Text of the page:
Recycling survey reveals alarming e-waste disposal trends in Tipperary

One in eight people continues to dump small electrical items in household bins, new research shows.

And this figure almost doubles among younger age groups, which are perceived as more environmentally conscious.

Oblivious to the serious environmental and public health risks posed by improper disposal, one in four 18-24-year-olds and one in five aged 35-44 get rid of common household electrical items such as smart watches, earbuds and blue tooth speakers in general waste bins.

Laptops, mobile phones, gaming devices, power tools and e-cigarettes are also being tossed in alongside other waste, meaning they can never be re-used or recycled. The survey was conducted by Empathy Research on behalf of Waste Electrical and Electronic Equipment (WEEE) Ireland.

The proliferation of products powered by lithium batteries heightens these dangers, increasing fire safety risks for household waste collection companies.

In the past five years, WEEE Ireland reports a 100% increase in lithium battery powered small electricals coming back for recycling.

The residents of Tipperary have consistently played a significant role in Ireland's electrical waste recycling efforts, with 1488 tonnes of e-waste collected in the county during 2022 alone.

This translates to a recycling rate of 8.88kg per person in the county, below the national average of 10.33kg per person.

“For those that recycle their e-waste, our survey shows 75% do so due to its positive impact on the environment, with over 50% citing concerns over the hazardous components present in some of these devices,” said Leo Donovan, CEO of WEEE Ireland.

“Despite this awareness, a significant number still opt to dispose of their waste electricals improperly, particularly when it involves smaller devices.

“Ireland’s impressive record for recycling larger household electrics needs to be matched when it comes to small electricals to ensure the safe and efficient recovery and reuse of materials they contain.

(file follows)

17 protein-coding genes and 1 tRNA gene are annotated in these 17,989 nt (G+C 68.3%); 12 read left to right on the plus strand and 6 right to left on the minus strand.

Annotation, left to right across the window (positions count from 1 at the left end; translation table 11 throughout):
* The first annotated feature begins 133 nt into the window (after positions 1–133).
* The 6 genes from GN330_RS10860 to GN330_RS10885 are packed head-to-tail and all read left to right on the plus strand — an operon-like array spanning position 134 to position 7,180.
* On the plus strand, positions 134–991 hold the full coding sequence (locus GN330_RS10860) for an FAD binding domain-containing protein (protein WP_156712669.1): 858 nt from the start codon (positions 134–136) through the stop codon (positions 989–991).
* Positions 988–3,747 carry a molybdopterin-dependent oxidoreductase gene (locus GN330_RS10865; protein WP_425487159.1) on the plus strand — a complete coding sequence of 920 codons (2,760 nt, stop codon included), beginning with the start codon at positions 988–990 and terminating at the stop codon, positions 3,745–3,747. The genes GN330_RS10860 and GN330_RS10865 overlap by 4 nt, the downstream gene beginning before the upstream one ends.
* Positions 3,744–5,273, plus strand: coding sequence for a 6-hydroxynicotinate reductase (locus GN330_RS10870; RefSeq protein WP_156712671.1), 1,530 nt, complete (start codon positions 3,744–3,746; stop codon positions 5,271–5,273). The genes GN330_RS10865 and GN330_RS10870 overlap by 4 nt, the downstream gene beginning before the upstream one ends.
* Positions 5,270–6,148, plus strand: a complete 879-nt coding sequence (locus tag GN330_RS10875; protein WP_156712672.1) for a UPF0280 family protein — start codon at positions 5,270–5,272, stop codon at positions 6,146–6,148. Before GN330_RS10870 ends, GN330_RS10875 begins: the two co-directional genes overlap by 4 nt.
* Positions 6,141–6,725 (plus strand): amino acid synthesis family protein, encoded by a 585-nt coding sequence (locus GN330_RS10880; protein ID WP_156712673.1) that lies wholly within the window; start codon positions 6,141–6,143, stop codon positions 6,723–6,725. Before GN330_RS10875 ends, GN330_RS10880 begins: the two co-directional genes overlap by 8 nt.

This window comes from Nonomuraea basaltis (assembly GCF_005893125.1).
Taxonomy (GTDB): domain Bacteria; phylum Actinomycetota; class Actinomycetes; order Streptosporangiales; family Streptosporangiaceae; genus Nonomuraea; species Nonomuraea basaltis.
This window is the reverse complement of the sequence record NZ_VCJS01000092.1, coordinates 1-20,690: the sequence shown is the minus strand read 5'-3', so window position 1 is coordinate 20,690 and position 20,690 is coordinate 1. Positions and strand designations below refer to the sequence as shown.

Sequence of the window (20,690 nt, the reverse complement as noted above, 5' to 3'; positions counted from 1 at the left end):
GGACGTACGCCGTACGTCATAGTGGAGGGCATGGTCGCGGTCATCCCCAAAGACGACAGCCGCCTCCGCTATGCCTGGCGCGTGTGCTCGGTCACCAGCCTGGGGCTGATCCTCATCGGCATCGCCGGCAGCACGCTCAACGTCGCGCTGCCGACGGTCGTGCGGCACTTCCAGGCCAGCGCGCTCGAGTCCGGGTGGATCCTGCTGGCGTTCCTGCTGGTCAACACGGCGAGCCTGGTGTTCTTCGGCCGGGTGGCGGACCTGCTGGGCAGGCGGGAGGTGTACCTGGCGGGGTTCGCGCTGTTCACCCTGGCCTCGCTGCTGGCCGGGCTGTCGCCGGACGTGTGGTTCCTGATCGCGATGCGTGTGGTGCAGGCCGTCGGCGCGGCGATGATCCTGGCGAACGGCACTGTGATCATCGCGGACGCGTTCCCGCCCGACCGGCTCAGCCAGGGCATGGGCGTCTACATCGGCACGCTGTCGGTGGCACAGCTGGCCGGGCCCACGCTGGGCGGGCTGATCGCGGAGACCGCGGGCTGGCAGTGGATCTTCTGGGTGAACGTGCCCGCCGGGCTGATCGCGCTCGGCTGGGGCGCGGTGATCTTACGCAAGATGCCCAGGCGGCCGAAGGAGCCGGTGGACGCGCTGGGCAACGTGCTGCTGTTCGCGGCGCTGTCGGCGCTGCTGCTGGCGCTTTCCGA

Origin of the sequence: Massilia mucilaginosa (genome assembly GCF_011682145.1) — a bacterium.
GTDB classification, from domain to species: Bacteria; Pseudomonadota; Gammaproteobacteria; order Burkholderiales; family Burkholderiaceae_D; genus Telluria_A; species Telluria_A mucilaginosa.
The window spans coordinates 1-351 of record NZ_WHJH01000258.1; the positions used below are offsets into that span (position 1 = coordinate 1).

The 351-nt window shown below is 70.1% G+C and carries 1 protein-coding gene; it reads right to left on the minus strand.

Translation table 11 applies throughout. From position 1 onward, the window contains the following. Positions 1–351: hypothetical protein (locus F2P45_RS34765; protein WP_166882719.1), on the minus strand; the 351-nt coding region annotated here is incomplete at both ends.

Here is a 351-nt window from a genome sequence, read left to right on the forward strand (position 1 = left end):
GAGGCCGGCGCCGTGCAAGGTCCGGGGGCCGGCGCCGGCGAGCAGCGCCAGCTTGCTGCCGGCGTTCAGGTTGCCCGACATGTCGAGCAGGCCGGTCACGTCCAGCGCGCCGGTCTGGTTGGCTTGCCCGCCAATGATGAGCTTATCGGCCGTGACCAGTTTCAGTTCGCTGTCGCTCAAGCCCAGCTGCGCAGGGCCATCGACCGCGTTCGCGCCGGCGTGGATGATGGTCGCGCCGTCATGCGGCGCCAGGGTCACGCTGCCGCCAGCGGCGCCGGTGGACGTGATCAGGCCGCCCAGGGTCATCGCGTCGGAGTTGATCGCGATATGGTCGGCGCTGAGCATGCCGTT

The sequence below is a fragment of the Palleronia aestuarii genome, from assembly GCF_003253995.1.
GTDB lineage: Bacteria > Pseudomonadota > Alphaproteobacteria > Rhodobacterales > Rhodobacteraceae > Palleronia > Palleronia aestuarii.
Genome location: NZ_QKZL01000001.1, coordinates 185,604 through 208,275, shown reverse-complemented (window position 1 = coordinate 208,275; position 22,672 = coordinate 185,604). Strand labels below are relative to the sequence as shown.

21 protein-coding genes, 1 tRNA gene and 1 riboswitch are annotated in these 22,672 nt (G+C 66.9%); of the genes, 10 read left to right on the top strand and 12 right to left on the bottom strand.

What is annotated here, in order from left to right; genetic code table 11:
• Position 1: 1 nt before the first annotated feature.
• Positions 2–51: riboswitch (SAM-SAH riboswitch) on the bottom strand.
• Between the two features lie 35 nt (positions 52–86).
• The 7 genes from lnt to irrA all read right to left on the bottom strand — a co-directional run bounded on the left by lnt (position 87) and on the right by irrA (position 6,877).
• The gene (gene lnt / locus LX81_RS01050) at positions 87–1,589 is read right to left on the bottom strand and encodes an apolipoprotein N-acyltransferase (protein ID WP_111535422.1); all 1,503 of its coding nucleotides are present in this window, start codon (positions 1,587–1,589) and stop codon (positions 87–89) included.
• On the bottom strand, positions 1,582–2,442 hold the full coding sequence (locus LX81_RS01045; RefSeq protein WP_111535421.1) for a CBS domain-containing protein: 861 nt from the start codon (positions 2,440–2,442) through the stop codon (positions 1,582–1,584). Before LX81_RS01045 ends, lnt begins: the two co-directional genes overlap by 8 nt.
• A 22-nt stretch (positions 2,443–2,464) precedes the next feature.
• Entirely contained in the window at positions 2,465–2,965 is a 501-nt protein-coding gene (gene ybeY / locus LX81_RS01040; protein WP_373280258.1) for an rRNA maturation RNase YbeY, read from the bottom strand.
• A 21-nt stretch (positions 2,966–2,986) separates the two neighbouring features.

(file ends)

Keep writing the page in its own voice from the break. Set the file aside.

“Recycling these items is both free and straightforward, as they can be dropped off at numerous, authorised recycling centres and public collection days across Ireland.”

The Irish Waste Management Association (IWMA), whose members collect 95% of household waste in Ireland, echoed these concerns, highlighting the increased fire safety risks posed by lithium batteries in e-waste.

“If electronic waste containing batteries is placed in any of the household bins, it can become an ignition source for fires. That poses a risk to life as well as a threat of environmental pollution, so we ask people to always keep electronic waste out of their household bins.” said Conor Walsh, Secretary of the Irish Waste Management Association (IWMA).

The low recycling rates for small electrics are echoed in global statistics, with the recent Global E-Waste Monitor revealing that less than one quarter (22.3%) of e-waste was properly recycled in 2022, falling sharply to just 12% for small devices.

In addition, a recent Environmental Protection Agency (EPA) study in Ireland revealed that over two-thirds of recyclable waste, including valuable electronic components, are wrongly discarded in general household and commercial bins.

“The demand for critical raw materials contained in electrical devices is expected to skyrocket,” said Mr Donovan, as he emphasised the urgent need to meet forthcoming EU targets and secure sustainable sources of critical raw materials.

“The EU's aim to ensure that by 2030, at least 30% of critical raw materials consumed annually originate from European recycled sources underscores the imperative for swift and decisive action.

“Failure to address these pressing challenges not only risks our environmental and public health but also undermines our collective aspirations for a greener, more sustainable future.”

Details of hundreds of local recycling centres, public collection days and participating retailers for all sizes and types of waste electrical, battery and lighting can be found on